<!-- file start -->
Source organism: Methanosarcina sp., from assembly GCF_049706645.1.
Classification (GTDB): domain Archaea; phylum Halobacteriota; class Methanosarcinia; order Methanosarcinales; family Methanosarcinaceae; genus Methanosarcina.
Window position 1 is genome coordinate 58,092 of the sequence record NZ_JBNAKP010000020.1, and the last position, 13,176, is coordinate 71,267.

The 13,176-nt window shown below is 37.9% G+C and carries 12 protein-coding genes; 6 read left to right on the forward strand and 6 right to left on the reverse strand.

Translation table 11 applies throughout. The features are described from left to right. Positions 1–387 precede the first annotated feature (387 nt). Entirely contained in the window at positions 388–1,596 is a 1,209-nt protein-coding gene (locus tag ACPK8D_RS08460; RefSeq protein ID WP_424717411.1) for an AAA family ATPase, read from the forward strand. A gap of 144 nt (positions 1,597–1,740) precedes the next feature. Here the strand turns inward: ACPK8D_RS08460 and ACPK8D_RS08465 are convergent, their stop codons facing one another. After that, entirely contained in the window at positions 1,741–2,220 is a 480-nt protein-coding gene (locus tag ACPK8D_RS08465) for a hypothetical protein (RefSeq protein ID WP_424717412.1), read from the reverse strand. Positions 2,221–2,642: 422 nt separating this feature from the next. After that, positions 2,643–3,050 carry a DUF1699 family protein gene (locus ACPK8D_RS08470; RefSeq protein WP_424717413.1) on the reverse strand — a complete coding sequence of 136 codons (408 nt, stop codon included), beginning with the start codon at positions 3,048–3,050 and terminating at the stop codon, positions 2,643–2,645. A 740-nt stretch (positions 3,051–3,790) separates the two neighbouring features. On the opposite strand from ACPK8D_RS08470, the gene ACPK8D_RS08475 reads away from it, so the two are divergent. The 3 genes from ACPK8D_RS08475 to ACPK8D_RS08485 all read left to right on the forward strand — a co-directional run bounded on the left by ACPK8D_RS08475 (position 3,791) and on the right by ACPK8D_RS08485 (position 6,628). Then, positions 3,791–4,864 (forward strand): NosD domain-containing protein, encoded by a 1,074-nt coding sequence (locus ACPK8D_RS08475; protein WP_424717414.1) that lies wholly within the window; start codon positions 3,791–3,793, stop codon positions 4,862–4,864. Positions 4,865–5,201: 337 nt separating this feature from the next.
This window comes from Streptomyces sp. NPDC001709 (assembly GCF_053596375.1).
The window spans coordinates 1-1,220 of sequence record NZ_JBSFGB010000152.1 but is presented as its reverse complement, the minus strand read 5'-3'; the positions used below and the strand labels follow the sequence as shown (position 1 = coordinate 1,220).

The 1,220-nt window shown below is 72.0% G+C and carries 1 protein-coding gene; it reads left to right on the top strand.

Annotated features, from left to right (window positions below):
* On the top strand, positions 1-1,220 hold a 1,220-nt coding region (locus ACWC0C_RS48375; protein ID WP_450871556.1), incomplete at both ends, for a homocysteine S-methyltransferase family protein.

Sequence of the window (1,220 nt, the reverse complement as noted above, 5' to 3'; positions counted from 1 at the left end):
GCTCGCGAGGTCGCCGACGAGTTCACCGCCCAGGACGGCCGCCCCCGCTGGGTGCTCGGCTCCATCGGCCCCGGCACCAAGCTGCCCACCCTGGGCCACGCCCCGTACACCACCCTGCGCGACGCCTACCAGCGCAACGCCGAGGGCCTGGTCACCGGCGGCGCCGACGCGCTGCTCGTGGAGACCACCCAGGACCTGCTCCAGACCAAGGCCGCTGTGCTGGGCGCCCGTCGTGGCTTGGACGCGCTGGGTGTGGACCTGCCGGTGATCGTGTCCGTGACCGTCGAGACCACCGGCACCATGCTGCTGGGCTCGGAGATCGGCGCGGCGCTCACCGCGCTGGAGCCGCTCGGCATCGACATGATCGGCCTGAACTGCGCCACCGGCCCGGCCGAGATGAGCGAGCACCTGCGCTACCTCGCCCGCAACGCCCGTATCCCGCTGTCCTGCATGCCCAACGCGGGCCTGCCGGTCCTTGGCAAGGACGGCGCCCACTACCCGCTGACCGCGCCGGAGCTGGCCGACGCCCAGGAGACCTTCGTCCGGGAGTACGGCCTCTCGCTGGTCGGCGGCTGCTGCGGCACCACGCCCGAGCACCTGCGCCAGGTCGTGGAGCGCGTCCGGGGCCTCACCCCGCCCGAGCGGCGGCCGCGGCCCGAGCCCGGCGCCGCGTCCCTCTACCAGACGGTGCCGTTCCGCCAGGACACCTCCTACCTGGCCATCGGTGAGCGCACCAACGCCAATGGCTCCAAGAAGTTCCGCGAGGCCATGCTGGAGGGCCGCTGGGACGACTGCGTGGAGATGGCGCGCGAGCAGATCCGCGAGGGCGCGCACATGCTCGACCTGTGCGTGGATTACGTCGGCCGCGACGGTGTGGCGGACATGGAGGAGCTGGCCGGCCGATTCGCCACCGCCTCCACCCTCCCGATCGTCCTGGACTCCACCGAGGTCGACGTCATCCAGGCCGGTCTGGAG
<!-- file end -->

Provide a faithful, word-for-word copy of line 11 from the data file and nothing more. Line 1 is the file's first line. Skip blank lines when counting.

Sequence of the window (1,220 nt, the reverse complement as noted above, 5' to 3'; positions counted from 1 at the left end):